With Clifford Brown + 1 Bonus Track 180 Gram
Pan Am Records
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INCLUDES FREE MP3 DOWNLOAD ALBUM PLUS 1 BONUS TRACK
DINAH WASHINGTON, vocals
CLIFFORD BROWN, CLARK TERRY
& MAYNARD FERGUSON, trumpet
HERB GELLER, alto sax
HAROLD LAND, tenor sax
RICHIE POWELL, JUNIOR MANCE, piano
KETER BETTS, GEORGE MORROW, bass
MAX ROACH, drums
Hollywood, California, August 14, 1954.
01 LOVER COME BACK TO ME
02 BALLAD MEDLEY: ALONE TOGETHER / SUMMERTIME / COME RAIN OR COME SHINE
03 NO MORE
01 I’VE GOT YOU UNDER MY SKIN
02 THERE IS NO GREATER LOVE
03 YOU GO TO MY HEAD
04 CRAZY HE CALLS ME *
*BONUS TRACK: From the same session. Not on the original LP.
Blues, R&B and jazz singer Dinah Washington, the Grammy-winning “Queen of the Black Jukebox”, left her turbulent life behind at the tender age of 39. In that short period, a volatile mix of undeniable talent and deep-rooted insecurity took her to the heights of fame and the depths of self-doubt.
Dinah Washington was born Ruth Lee Jones in Tuscaloosa, Alabama, on August 29, 1924. She moved to Chicago as a child, where she became deeply involved in gospel and played piano for the choir in St Luke’s Baptist Church while she was still in elementary school. She sang gospel music in church and played piano, directing her church choir in her teens in addition to joining the Sallie Martin Gospel Singers. She sang lead with the first female gospel singers formed by Ms. Martin, who was co-founder of the Gospel Singers Convention. Young Dinah’s involvement with the gospel choir occurred after she won an amateur contest at Chicago’s Regal Theater, where she sang “I Can’t Face the Music”.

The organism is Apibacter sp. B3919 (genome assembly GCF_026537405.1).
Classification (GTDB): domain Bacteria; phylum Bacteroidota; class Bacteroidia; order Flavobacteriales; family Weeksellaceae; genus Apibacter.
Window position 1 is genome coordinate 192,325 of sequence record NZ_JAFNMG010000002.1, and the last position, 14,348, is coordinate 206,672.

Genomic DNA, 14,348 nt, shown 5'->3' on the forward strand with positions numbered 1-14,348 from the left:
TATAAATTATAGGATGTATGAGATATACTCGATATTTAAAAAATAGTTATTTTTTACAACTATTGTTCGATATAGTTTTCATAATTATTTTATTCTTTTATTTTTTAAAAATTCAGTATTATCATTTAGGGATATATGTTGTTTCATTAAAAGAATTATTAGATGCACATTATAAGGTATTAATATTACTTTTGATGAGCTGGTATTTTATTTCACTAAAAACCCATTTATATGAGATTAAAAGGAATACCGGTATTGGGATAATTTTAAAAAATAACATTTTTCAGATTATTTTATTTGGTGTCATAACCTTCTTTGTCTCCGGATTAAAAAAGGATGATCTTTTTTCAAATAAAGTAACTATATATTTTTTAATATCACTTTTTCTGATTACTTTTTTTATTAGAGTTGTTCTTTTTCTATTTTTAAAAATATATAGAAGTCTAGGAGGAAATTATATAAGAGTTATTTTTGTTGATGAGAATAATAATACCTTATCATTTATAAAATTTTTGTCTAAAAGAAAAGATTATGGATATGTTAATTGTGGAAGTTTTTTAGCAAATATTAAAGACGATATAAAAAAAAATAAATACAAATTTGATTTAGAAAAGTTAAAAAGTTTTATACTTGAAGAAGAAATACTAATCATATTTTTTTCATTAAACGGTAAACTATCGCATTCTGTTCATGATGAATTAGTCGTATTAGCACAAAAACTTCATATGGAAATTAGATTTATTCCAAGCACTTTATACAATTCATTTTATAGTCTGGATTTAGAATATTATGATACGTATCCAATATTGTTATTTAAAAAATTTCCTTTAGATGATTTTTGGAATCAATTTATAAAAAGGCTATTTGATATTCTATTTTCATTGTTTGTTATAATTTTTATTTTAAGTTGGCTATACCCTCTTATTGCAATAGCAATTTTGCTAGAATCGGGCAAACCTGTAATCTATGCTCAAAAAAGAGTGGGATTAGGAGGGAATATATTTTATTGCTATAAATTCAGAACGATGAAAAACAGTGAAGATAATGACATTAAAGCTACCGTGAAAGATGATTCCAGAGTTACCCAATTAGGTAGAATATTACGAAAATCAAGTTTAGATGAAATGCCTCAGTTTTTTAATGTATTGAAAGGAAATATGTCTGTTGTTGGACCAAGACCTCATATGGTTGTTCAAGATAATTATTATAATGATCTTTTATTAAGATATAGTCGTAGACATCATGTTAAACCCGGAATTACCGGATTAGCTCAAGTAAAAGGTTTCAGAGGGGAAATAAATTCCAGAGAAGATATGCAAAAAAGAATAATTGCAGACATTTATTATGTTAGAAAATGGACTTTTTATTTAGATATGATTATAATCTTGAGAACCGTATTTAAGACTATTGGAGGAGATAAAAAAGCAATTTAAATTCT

After winning the aforementioned talent contest at the age of 15, she began performing in clubs. By 1941-42 she was performing in Chicago clubs like Dave’s Rhumboogie and the Downbeat Room (with Fats Waller) of the Sherman Hotel. She was playing at the jazz club The Three Deuces, when a friend took her to hear Billie Holiday at the Garrick Stage Bar. Washington was asked to sit in and Joe Sherman was so impressed with her singing of “I Understand”, backed by the Cats & The Fiddle (who were appearing in the Garrick’s upstairs room), that he immediately hired her. During the year of her tenure at the Garrick, where she sang upstairs while Holiday performed in the downstairs room, she acquired the name of Dinah Washington, which would be her stage name throughout her career. Joe Sherman is generally credited with suggesting the change from Ruth Jones, but both Joe Glaser, the booker-manager who brought Lionel Hampton to hear Dinah at the Garrick, and Hampton himself have occasionally been given the credit for the name change. Hampton’s visit brought an offer, and Dinah went to work as his female vocalist in 1943 after she had sung with the band for its opening at the Chicago Regal Theatre. She sang with the Hampton band for two years.